To move the following Clause—

“Competences of local government

(1) The Secretary of State must, after consultation with representatives from local government, publish a list of competences of local government.

(2) After the list has been published, the Secretary of State may not publish any amended list of competences of local government without first obtaining approval of the revised list consent from—

(a) the House of Commons, with two-thirds of its membership voting in favour of the amended list, and

(b) the Local Government Association.”

Member’s explanatory statement

This new clause would define the independence of local government, and entrench it beyond easy repeal.

 

Mr Graham Allen

NC13

 To move the following Clause—

“Double Devolution statements

(1) A Minister of the Crown who has introduced a Bill in either House of Parliament having the effect of devolving functions or powers of the United Kingdom Parliament or the Secretary of State to a combined authority must, before the second reading of the Bill, make a double devolution statement on the arrangements for further devolving those functions or powers to the most appropriate local level except where those powers can more effectively be exercised by central government or by a combined authority.

(2) The statement must be in writing and be published in such a manner as the Minister making it considers appropriate.”

Member’s explanatory statement

The intention of this new Clause is to make clear what double devolution to smaller councils and neighbourhoods will occur in the wake of big city deals being agreed by combined authorities when giving powers to cities and/or combined authorities.

 

Mr Graham Allen

NC18

 To move the following Clause—

“‘Independent Review, Support and Governance

(1) It shall be the duty of the Secretary of State to lay before each House of Parliament each year a report about devolution within England and Wales pursuant to the provisions of this Act (an “annual report”).

(2) An annual report shall be laid before each House of Parliament as soon as practicable after 31 March each year.

(3) The Secretary of State may by order make provision for an Independent Commission or Advisory Board to undertake a review, challenge and advisory role in relation to:’

(a) reviewing orders and procedure arising from the Secretary of State’s decisions; and

(b) requests for orders received from combined or single local authorities.”

Member’s explanatory statement

This new clause would ensure the Secretary of State has the necessary power to create an Independent Commission or Advisory Board to scrutinise the work of the Secretary of State relating to devolution, Annual Devolution Report and handle requests from local government about the decisions made by the Secretary of State.

 

Mr Graham Allen

53

 Clause 3, page 3, line 27, at end insert—

“(2A) The Secretary of State may make an order under section 107A in relation to a combined authority‘s area if a proposal for other appropriate governance and accountability structures for the authority’s area has been made to the Secretary of State by the constituent authorities.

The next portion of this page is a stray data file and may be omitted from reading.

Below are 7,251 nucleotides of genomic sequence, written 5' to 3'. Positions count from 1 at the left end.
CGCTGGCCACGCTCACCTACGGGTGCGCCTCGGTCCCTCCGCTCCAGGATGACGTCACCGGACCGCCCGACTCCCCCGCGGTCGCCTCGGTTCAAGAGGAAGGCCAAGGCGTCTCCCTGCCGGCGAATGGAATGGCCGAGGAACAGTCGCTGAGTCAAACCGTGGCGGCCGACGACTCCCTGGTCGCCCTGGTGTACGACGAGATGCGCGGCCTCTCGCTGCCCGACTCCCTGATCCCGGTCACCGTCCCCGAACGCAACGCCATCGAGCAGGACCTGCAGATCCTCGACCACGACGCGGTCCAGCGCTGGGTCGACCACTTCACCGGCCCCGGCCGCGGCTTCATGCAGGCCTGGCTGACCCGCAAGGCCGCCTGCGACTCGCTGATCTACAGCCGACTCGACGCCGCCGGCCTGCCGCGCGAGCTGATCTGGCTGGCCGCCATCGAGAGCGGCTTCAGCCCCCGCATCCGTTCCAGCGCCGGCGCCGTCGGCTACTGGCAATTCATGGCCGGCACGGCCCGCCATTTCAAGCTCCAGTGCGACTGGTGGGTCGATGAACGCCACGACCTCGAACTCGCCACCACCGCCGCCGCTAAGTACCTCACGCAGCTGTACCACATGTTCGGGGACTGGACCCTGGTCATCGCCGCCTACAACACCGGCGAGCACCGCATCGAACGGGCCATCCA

(2B) The Secretary of State may set out accountability and governance tests in respect of other appropriate governance structures.

(2C) Orders may allow for a mayor or other appropriate governance structure to enter into collaborative working arrangements with more than one combined authority, or local partnership board covering for example rural areas.”

Member’s explanatory statement

This amendment would allow for a Mayor to work with more than one Combined Authority, or partnership board covering, for example, rural areas.

 

Mr Graham Allen

56

 Clause 6, page 6, line 24, at end insert “which is not restricted to a specific governance structure”

Member’s explanatory statement

This amendment will allow a council to choose any form of governance and would be defined as a local authority according to the 1992 Local Government Finance Act.

 

Second Section (Functions of Combined Authorities and the mayors of such authorities; accountability, funding, general power of competence, Economic Prosperity Boards (EPBs) and governance)

 

To view Graham's speech on the second set of amendments click here: http://goo.gl/IPcBH7

 

Mr Graham Allen

54

 Clause 8, page 8, line 27, at end insert—

“(c) make provision for conferring on a combined authority, upon the request of that authority in relation to its area the full retention of business rates, business rate supplements, council tax, stamp duty land tax, annual tax on enveloped dwellings, capital gains property disposal tax, and multiyear finance settlements.”

Member’s explanatory statement

This amendment will allow local authorities to retain all of their local taxation, including Business Rates and Council Tax.

 

Mr Graham Allen